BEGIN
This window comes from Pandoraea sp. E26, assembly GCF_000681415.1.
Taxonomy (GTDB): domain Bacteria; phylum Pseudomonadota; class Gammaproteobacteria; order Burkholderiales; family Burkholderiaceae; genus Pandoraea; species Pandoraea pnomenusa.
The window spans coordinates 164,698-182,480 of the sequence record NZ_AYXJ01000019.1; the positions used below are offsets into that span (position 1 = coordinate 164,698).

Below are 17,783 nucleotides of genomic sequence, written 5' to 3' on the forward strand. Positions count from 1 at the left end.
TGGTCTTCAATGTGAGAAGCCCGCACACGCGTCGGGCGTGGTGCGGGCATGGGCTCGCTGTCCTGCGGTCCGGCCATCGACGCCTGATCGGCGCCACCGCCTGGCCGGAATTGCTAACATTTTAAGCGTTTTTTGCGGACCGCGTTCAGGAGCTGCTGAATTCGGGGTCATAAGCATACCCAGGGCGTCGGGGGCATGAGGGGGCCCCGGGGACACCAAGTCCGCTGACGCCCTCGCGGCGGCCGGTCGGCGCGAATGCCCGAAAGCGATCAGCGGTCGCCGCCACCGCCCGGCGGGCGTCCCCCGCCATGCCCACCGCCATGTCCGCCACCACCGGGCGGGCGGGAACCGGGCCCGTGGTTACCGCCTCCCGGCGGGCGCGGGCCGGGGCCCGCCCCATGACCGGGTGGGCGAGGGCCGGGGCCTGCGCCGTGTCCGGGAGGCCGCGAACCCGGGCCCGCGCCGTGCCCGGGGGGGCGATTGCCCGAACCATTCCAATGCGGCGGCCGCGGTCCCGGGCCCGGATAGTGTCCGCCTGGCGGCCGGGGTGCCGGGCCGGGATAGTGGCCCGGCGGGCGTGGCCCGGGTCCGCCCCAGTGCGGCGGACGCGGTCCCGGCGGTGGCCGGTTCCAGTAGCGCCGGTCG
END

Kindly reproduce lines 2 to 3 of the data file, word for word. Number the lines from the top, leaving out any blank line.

Taxonomy (GTDB): domain Bacteria; phylum Pseudomonadota; class Gammaproteobacteria; order Burkholderiales; family Burkholderiaceae; genus Pandoraea; species Pandoraea pnomenusa.
The window spans coordinates 164,698-182,480 of the sequence record NZ_AYXJ01000019.1; the positions used below are offsets into that span (position 1 = coordinate 164,698).